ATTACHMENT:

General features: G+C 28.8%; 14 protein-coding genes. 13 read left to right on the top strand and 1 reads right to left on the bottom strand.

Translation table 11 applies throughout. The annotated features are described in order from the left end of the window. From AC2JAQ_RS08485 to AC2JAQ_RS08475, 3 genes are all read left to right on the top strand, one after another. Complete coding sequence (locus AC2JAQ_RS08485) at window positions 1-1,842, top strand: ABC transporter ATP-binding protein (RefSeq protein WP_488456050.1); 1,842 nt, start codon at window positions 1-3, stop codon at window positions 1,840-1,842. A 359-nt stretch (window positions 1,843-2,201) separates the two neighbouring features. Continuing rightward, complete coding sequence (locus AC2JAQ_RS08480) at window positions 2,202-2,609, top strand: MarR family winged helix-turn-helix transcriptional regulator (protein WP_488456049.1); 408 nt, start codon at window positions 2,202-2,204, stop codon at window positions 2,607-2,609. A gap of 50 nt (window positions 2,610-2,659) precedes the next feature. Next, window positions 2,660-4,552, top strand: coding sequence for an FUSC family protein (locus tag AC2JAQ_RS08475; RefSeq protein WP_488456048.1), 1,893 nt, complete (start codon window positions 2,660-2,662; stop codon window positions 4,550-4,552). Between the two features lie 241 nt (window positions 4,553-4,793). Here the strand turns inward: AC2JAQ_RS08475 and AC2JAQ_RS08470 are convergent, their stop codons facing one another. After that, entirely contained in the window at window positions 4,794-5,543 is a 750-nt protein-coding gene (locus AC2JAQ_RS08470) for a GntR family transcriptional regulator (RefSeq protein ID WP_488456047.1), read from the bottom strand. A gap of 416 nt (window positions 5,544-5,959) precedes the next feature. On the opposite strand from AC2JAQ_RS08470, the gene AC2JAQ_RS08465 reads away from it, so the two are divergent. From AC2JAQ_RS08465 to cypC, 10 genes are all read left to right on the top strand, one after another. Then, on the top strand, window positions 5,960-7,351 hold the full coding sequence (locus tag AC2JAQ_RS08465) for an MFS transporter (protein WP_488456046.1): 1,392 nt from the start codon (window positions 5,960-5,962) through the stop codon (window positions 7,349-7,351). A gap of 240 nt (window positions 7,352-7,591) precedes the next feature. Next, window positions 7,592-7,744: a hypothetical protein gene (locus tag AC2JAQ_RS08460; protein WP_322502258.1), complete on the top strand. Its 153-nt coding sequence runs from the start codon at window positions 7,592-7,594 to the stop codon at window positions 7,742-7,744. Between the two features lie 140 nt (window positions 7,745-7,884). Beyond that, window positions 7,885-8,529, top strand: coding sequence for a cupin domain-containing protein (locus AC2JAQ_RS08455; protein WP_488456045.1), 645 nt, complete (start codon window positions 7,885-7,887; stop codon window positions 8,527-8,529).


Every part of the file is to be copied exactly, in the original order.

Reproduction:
General features: G+C 28.8%; 14 protein-coding genes. 13 read left to right on the top strand and 1 reads right to left on the bottom strand.

Translation table 11 applies throughout. The annotated features are described in order from the left end of the window. From AC2JAQ_RS08485 to AC2JAQ_RS08475, 3 genes are all read left to right on the top strand, one after another. Complete coding sequence (locus AC2JAQ_RS08485) at window positions 1-1,842, top strand: ABC transporter ATP-binding protein (RefSeq protein WP_488456050.1); 1,842 nt, start codon at window positions 1-3, stop codon at window positions 1,840-1,842. A 359-nt stretch (window positions 1,843-2,201) separates the two neighbouring features. Continuing rightward, complete coding sequence (locus AC2JAQ_RS08480) at window positions 2,202-2,609, top strand: MarR family winged helix-turn-helix transcriptional regulator (protein WP_488456049.1); 408 nt, start codon at window positions 2,202-2,204, stop codon at window positions 2,607-2,609. A gap of 50 nt (window positions 2,610-2,659) precedes the next feature. Next, window positions 2,660-4,552, top strand: coding sequence for an FUSC family protein (locus tag AC2JAQ_RS08475; RefSeq protein WP_488456048.1), 1,893 nt, complete (start codon window positions 2,660-2,662; stop codon window positions 4,550-4,552). Between the two features lie 241 nt (window positions 4,553-4,793). Here the strand turns inward: AC2JAQ_RS08475 and AC2JAQ_RS08470 are convergent, their stop codons facing one another. After that, entirely contained in the window at window positions 4,794-5,543 is a 750-nt protein-coding gene (locus AC2JAQ_RS08470) for a GntR family transcriptional regulator (RefSeq protein ID WP_488456047.1), read from the bottom strand. A gap of 416 nt (window positions 5,544-5,959) precedes the next feature. On the opposite strand from AC2JAQ_RS08470, the gene AC2JAQ_RS08465 reads away from it, so the two are divergent. From AC2JAQ_RS08465 to cypC, 10 genes are all read left to right on the top strand, one after another. Then, on the top strand, window positions 5,960-7,351 hold the full coding sequence (locus tag AC2JAQ_RS08465) for an MFS transporter (protein WP_488456046.1): 1,392 nt from the start codon (window positions 5,960-5,962) through the stop codon (window positions 7,349-7,351). A gap of 240 nt (window positions 7,352-7,591) precedes the next feature. Next, window positions 7,592-7,744: a hypothetical protein gene (locus tag AC2JAQ_RS08460; protein WP_322502258.1), complete on the top strand. Its 153-nt coding sequence runs from the start codon at window positions 7,592-7,594 to the stop codon at window positions 7,742-7,744. Between the two features lie 140 nt (window positions 7,745-7,884). Beyond that, window positions 7,885-8,529, top strand: coding sequence for a cupin domain-containing protein (locus AC2JAQ_RS08455; protein WP_488456045.1), 645 nt, complete (start codon window positions 7,885-7,887; stop codon window positions 8,527-8,529).